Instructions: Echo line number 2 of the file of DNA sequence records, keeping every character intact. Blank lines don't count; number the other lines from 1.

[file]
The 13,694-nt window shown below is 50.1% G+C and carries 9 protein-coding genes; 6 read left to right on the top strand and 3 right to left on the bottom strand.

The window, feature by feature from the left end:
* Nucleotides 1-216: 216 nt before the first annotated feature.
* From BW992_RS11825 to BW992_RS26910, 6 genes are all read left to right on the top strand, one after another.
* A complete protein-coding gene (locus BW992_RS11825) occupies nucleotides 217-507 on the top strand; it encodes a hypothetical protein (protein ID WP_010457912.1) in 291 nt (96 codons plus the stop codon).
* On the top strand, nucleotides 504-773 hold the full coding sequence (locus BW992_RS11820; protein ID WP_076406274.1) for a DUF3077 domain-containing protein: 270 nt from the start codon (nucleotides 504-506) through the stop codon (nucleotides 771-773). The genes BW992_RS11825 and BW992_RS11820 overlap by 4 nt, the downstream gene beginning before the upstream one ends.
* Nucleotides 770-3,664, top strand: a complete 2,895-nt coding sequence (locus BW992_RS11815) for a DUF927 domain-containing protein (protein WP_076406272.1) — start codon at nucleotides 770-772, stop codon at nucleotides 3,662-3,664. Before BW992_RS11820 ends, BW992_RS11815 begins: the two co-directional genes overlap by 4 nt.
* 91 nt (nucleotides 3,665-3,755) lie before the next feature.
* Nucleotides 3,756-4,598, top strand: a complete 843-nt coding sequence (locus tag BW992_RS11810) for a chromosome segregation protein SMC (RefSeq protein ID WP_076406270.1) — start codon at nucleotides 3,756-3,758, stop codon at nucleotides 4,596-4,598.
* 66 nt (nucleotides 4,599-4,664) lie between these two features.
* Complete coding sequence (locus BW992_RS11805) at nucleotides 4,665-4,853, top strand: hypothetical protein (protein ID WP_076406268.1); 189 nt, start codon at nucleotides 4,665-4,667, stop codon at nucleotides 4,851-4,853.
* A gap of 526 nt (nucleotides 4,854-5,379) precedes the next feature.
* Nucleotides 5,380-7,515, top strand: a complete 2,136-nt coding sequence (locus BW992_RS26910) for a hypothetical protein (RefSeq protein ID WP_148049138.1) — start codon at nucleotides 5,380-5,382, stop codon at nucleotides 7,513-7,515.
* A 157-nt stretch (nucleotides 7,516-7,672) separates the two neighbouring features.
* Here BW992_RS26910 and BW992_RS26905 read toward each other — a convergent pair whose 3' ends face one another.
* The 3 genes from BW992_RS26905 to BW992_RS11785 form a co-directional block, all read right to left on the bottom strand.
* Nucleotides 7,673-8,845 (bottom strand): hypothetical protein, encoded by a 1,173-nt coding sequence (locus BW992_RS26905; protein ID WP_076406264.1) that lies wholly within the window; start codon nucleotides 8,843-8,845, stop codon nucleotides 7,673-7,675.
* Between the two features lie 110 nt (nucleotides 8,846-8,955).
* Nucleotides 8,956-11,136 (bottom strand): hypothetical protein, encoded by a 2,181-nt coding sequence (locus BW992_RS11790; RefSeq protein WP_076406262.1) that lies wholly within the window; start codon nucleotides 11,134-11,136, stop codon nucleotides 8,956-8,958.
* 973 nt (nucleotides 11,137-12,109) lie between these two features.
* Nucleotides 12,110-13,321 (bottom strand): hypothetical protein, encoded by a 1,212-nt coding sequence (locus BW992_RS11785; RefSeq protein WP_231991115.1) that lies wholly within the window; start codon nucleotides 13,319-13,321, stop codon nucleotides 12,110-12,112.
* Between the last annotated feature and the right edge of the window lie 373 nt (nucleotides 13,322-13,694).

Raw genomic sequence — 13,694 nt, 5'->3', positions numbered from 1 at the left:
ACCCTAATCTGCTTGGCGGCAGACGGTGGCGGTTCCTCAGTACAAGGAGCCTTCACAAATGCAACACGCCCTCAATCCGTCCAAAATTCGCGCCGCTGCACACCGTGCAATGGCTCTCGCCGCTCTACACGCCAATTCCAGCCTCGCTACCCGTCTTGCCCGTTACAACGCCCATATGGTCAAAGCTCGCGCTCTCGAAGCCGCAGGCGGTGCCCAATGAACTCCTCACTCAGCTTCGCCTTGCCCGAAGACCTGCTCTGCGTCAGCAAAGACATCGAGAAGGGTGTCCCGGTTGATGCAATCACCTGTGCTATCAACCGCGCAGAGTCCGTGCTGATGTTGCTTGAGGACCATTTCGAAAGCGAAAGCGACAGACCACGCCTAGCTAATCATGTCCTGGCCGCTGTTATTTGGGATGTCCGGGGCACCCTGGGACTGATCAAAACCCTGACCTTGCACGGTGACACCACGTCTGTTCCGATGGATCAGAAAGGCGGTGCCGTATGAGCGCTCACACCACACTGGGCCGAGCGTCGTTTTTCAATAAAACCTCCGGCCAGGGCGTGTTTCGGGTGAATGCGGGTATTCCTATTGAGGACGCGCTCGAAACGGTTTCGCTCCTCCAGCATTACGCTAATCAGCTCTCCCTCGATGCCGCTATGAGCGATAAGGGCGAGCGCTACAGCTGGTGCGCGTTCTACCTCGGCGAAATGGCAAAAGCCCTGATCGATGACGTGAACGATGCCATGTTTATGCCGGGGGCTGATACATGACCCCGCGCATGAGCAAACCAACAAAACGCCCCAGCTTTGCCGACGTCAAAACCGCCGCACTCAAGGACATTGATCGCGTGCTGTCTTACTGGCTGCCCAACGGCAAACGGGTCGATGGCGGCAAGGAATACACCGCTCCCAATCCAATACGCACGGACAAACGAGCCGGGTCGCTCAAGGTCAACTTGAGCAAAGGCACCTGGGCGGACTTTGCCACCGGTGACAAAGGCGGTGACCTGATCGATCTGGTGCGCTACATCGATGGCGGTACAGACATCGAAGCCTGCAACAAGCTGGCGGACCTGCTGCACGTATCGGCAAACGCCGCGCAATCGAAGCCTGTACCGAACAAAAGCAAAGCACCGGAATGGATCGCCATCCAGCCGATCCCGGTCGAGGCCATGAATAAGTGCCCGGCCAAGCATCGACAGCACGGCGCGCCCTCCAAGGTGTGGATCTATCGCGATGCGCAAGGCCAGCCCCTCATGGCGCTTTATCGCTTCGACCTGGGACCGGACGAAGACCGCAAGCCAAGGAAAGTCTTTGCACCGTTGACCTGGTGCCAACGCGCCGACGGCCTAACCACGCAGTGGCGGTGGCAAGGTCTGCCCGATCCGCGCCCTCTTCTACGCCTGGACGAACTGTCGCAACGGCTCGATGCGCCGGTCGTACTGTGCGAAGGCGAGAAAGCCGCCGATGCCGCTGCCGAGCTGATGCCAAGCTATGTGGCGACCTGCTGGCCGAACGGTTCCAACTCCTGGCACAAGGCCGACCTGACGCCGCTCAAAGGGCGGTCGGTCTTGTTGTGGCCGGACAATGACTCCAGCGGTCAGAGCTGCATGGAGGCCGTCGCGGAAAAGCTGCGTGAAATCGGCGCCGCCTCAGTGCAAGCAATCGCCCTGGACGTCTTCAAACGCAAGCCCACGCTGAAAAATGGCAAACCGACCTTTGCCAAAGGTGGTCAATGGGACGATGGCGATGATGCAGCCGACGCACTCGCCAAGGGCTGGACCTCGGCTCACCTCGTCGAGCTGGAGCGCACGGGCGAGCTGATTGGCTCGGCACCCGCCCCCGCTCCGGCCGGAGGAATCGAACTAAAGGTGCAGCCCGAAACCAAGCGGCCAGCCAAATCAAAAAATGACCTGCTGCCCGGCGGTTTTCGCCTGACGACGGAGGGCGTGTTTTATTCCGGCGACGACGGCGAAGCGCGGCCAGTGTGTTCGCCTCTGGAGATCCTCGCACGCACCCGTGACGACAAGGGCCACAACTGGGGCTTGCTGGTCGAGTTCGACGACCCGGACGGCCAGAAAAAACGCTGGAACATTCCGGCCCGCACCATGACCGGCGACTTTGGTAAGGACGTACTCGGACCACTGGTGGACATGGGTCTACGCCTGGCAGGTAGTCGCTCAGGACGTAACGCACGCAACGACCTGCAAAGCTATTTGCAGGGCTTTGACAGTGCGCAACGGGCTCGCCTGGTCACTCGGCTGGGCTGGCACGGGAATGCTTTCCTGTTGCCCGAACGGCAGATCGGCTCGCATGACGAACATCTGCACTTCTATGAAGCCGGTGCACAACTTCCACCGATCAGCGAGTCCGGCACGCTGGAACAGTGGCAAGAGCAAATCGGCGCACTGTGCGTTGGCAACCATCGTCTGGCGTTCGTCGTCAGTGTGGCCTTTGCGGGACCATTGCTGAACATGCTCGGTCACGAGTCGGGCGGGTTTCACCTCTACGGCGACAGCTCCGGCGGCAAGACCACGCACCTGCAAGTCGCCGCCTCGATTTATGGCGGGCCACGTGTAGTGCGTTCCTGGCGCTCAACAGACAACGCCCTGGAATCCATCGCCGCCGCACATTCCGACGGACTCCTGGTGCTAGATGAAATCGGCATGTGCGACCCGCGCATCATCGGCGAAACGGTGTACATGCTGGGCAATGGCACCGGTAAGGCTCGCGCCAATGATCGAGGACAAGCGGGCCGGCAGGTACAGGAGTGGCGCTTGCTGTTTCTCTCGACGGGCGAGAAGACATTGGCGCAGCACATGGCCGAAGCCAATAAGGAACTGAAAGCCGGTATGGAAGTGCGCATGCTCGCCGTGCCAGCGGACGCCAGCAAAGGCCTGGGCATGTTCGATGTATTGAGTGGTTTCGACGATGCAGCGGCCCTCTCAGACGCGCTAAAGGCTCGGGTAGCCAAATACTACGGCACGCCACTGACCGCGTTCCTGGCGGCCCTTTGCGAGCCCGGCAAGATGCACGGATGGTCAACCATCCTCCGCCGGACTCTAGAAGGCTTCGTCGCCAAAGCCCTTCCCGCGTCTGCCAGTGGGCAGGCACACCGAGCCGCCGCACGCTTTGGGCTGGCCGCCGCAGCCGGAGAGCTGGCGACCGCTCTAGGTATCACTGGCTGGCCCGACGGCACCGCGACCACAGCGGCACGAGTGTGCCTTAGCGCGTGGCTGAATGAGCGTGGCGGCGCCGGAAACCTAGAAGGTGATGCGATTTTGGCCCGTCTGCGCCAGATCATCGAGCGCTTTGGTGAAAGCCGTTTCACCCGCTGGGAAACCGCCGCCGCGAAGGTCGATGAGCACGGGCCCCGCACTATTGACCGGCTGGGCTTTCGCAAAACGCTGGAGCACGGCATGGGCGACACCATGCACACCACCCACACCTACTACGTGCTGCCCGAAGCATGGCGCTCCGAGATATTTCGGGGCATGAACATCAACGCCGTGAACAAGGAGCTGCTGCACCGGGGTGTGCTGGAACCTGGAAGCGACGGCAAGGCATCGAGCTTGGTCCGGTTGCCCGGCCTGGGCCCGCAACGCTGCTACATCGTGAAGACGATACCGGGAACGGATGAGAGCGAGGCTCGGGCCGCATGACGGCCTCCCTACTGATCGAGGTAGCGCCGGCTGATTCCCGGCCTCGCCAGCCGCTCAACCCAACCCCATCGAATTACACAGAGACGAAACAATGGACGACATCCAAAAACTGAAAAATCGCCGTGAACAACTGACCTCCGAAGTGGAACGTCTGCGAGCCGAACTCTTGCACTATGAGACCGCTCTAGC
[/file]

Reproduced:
The window, feature by feature from the left end: